The Two Sides to The Efforts to Legalize Marijuana in Nebraska


Natalie Laurent

Two artists from completely different music genres, old-school rap artist, Snoop Dogg, and country singer outlaw, Koe Wetzel, teamed up on April 20 in Lincoln, Nebraska for their one night only show; The 420 Special.

The tag line of the show- “when you put your music on shuffle,” came about after a hit meme surfaced the internet back in 2021, when Snoop Dogg and Koe Wetzel met for the first time.

“I went for the experience, because not many artists from different genres do this kind of stuff together,” Brianna Ivey answered on her take of the two artists coming together to perform.

We don’t know if Snoop Dogg or any artists from different genres will collab in the future, but this concert paved a new path for the unity of diverse music.

The concert caught attention of more than just the music aspect. Present at the show were advocates for legalizing marijuana in Nebraska. Petitions were available for people to sign to support passing Article XIX, which states all use of marijuana is legal in Nebraska.

Although, back in 2019 Nebraska passed the Nebraska Hemp Farming Act, which allowed the use and distribution of CBD. This struck interest to many who want marijuana legalized.

“I do see the good and bad to marijuana, personally I would like to see medical marijuana legalized,” Lauryn Gill expressed her opinion on legalizing marijuana in Nebraska, “As someone who grew up in an area where marijuana was talked about negatively, I do see the good and bad to it being legalized.”

This is not the first time legalizing marijuana has been brought up to state legislature. The reason previous attempts have failed is because of Nebraska’s petition rules.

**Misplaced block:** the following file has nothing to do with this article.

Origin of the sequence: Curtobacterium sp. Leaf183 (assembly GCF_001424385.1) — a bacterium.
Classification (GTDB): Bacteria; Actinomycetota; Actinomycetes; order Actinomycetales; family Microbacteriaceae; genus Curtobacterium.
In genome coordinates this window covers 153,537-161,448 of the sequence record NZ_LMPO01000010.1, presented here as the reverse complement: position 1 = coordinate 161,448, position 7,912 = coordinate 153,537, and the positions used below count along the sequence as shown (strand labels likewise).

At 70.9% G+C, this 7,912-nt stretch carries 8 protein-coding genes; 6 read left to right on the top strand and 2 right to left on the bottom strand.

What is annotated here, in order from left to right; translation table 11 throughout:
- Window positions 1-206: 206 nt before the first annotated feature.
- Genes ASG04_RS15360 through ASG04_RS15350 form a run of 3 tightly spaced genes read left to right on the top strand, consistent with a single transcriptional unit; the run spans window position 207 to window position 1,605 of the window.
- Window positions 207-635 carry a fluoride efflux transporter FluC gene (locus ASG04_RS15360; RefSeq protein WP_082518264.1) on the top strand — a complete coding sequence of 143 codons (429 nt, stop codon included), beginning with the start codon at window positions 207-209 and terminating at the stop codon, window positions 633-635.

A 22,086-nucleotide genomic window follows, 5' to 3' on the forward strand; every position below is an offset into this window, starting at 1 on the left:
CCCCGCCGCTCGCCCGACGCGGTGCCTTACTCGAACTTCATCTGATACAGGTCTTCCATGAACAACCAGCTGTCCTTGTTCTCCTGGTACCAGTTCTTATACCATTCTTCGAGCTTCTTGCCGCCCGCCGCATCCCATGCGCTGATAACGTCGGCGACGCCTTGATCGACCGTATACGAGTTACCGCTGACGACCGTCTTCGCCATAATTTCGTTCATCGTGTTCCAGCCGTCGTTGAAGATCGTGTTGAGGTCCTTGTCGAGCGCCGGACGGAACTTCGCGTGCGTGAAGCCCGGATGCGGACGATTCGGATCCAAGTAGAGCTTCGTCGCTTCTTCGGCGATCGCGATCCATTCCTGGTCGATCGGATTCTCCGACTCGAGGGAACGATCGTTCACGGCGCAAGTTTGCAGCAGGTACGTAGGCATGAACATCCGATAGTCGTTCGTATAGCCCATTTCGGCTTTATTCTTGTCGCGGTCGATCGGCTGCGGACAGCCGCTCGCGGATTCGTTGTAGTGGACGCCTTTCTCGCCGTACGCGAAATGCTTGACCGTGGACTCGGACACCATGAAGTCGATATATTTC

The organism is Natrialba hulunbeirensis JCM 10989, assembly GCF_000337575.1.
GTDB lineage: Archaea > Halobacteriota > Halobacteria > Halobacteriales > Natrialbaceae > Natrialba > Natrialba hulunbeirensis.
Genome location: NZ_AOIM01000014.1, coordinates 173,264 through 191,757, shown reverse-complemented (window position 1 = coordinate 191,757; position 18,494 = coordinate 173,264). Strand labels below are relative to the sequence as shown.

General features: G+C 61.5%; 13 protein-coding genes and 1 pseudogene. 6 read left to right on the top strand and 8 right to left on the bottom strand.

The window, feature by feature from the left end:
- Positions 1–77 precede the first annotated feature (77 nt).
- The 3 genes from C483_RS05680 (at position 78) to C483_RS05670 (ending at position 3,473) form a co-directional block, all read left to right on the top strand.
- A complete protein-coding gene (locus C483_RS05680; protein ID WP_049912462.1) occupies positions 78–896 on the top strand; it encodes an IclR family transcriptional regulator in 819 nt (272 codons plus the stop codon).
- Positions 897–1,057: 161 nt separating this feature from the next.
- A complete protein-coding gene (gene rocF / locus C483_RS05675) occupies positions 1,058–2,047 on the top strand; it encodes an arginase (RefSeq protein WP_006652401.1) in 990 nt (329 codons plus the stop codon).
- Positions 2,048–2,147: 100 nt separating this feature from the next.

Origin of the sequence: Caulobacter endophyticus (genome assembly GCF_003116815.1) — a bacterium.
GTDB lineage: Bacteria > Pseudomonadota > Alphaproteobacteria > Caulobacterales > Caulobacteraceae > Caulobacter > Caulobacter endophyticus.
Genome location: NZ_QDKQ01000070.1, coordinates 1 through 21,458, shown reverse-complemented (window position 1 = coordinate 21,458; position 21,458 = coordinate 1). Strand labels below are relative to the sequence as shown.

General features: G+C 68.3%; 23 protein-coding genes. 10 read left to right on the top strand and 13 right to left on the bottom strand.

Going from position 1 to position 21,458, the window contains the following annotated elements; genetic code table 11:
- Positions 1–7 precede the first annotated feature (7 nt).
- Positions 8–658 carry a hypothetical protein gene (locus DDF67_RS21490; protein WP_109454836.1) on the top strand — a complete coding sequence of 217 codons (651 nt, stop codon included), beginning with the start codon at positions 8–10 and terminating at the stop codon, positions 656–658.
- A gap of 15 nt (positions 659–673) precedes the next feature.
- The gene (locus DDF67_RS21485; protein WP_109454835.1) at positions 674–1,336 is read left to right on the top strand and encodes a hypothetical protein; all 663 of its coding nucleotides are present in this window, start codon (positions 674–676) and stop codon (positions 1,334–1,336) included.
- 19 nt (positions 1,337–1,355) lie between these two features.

According to state laws in Nebraska, the number of signatures required to begin to process amending or creating a new law for the ballot is equal to 10 percent of registered voters as of the deadline for filing signatures. Because of the unique signature requirement based on registered voters, Nebraska is also the only state where petition distributors cannot know the number of required signatures needed for the bill to be brought up. Nebraska law also features a distribution requirement stating that petitions contain signatures from 5 percent of the registered voters in each of two-fifths (38) of Nebraska’s 93 counties.

This is why it takes many tries and failed attempts for the state legislature to even look at a revised bill suggestion.

Signatures must be submitted at least four months prior to the next general election. Signatures do not roll over, and become invalid after the next general election at least four months after the initial initiative application filing. Depending on when the initiative application is filed, petitioners can have up to just under two years to circulate petitions.

With these petition restrictions, it can take time to make an impact.

Nebraska Democratic Senator Anna Wishart, has stated that creating a safe system for Nebraska to distribute and allow the use of cannabis is the main goal, which can be hard to achieve because no one wants a system that fails.

Nebraska Government Official Pete Ricketts is against legalizing medical marijuana. He claims in interviews that the drug will “kill your kids.” He also states how distributing marijuana is a big industry, that Nebraska cannot take on.

It is not set in stone, but if enough signatures are collected, The Nebraska Marijuana Legalization adjusted amendment will appear on the ballot on Nov. 8, 2022.